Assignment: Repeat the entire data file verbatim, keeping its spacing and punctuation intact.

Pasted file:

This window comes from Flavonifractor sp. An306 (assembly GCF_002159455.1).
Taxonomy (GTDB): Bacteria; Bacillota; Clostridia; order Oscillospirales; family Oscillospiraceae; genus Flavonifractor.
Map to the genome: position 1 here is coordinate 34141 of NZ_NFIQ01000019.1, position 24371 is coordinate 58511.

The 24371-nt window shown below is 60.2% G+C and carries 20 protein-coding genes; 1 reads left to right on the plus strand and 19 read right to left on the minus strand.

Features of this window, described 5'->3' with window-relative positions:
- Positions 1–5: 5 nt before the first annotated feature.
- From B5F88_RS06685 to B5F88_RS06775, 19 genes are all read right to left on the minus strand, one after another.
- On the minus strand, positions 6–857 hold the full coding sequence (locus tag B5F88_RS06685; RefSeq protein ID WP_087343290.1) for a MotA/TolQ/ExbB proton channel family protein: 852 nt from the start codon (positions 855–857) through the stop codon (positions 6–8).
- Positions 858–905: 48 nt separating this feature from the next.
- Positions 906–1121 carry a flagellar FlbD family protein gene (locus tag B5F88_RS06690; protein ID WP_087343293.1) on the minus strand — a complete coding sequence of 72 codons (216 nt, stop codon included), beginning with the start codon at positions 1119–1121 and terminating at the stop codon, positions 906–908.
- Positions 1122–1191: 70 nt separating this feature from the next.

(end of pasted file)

This window comes from Flavonifractor sp. An306 (assembly GCF_002159455.1).
Taxonomy (GTDB): Bacteria; Bacillota; Clostridia; order Oscillospirales; family Oscillospiraceae; genus Flavonifractor.
Map to the genome: position 1 here is coordinate 34141 of NZ_NFIQ01000019.1, position 24371 is coordinate 58511.

The 24371-nt window shown below is 60.2% G+C and carries 20 protein-coding genes; 1 reads left to right on the plus strand and 19 read right to left on the minus strand.

Features of this window, described 5'->3' with window-relative positions:
- Positions 1–5: 5 nt before the first annotated feature.
- From B5F88_RS06685 to B5F88_RS06775, 19 genes are all read right to left on the minus strand, one after another.
- On the minus strand, positions 6–857 hold the full coding sequence (locus tag B5F88_RS06685; RefSeq protein ID WP_087343290.1) for a MotA/TolQ/ExbB proton channel family protein: 852 nt from the start codon (positions 855–857) through the stop codon (positions 6–8).
- Positions 858–905: 48 nt separating this feature from the next.
- Positions 906–1121 carry a flagellar FlbD family protein gene (locus tag B5F88_RS06690; protein ID WP_087343293.1) on the minus strand — a complete coding sequence of 72 codons (216 nt, stop codon included), beginning with the start codon at positions 1119–1121 and terminating at the stop codon, positions 906–908.
- Positions 1122–1191: 70 nt separating this feature from the next.